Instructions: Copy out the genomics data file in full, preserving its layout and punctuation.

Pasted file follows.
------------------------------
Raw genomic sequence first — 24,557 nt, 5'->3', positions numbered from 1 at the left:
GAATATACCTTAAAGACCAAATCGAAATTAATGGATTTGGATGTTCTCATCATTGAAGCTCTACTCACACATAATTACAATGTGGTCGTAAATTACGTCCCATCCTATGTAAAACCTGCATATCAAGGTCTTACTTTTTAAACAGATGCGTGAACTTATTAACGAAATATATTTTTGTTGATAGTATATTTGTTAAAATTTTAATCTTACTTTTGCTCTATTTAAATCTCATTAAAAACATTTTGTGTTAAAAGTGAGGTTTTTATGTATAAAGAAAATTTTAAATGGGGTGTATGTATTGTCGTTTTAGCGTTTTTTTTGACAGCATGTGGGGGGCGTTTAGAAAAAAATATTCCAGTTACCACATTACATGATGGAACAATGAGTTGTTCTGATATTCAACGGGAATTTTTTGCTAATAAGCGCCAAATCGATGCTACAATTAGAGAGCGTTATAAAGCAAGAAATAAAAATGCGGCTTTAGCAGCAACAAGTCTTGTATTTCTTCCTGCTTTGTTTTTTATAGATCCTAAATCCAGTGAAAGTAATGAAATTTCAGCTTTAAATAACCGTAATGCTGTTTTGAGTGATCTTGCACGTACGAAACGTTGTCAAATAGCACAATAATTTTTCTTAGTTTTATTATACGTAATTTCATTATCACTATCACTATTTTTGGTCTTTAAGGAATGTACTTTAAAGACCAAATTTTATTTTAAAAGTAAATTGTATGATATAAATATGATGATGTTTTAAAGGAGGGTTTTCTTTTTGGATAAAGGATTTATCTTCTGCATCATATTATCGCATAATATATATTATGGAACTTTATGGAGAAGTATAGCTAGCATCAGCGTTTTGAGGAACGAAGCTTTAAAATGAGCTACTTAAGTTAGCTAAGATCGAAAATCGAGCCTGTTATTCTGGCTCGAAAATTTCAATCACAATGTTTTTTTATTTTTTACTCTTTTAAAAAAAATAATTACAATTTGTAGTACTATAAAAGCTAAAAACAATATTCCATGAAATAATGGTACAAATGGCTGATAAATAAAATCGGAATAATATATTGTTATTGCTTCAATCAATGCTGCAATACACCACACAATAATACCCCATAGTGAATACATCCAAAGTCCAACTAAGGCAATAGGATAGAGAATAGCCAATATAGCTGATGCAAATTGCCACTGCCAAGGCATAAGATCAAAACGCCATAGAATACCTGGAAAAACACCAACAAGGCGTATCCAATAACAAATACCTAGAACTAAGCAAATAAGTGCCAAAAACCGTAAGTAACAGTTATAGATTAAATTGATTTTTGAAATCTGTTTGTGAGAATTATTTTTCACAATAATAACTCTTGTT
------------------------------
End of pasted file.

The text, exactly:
Raw genomic sequence first — 24,557 nt, 5'->3', positions numbered from 1 at the left:
GAATATACCTTAAAGACCAAATCGAAATTAATGGATTTGGATGTTCTCATCATTGAAGCTCTACTCACACATAATTACAATGTGGTCGTAAATTACGTCCCATCCTATGTAAAACCTGCATATCAAGGTCTTACTTTTTAAACAGATGCGTGAACTTATTAACGAAATATATTTTTGTTGATAGTATATTTGTTAAAATTTTAATCTTACTTTTGCTCTATTTAAATCTCATTAAAAACATTTTGTGTTAAAAGTGAGGTTTTTATGTATAAAGAAAATTTTAAATGGGGTGTATGTATTGTCGTTTTAGCGTTTTTTTTGACAGCATGTGGGGGGCGTTTAGAAAAAAATATTCCAGTTACCACATTACATGATGGAACAATGAGTTGTTCTGATATTCAACGGGAATTTTTTGCTAATAAGCGCCAAATCGATGCTACAATTAGAGAGCGTTATAAAGCAAGAAATAAAAATGCGGCTTTAGCAGCAACAAGTCTTGTATTTCTTCCTGCTTTGTTTTTTATAGATCCTAAATCCAGTGAAAGTAATGAAATTTCAGCTTTAAATAACCGTAATGCTGTTTTGAGTGATCTTGCACGTACGAAACGTTGTCAAATAGCACAATAATTTTTCTTAGTTTTATTATACGTAATTTCATTATCACTATCACTATTTTTGGTCTTTAAGGAATGTACTTTAAAGACCAAATTTTATTTTAAAAGTAAATTGTATGATATAAATATGATGATGTTTTAAAGGAGGGTTTTCTTTTTGGATAAAGGATTTATCTTCTGCATCATATTATCGCATAATATATATTATGGAACTTTATGGAGAAGTATAGCTAGCATCAGCGTTTTGAGGAACGAAGCTTTAAAATGAGCTACTTAAGTTAGCTAAGATCGAAAATCGAGCCTGTTATTCTGGCTCGAAAATTTCAATCACAATGTTTTTTTATTTTTTACTCTTTTAAAAAAAATAATTACAATTTGTAGTACTATAAAAGCTAAAAACAATATTCCATGAAATAATGGTACAAATGGCTGATAAATAAAATCGGAATAATATATTGTTATTGCTTCAATCAATGCTGCAATACACCACACAATAATACCCCATAGTGAATACATCCAAAGTCCAACTAAGGCAATAGGATAGAGAATAGCCAATATAGCTGATGCAAATTGCCACTGCCAAGGCATAAGATCAAAACGCCATAGAATACCTGGAAAAACACCAACAAGGCGTATCCAATAACAAATACCTAGAACTAAGCAAATAAGTGCCAAAAACCGTAAGTAACAGTTATAGATTAAATTGATTTTTGAAATCTGTTTGTGAGAATTATTTTTCACAATAATAACTCTTGTT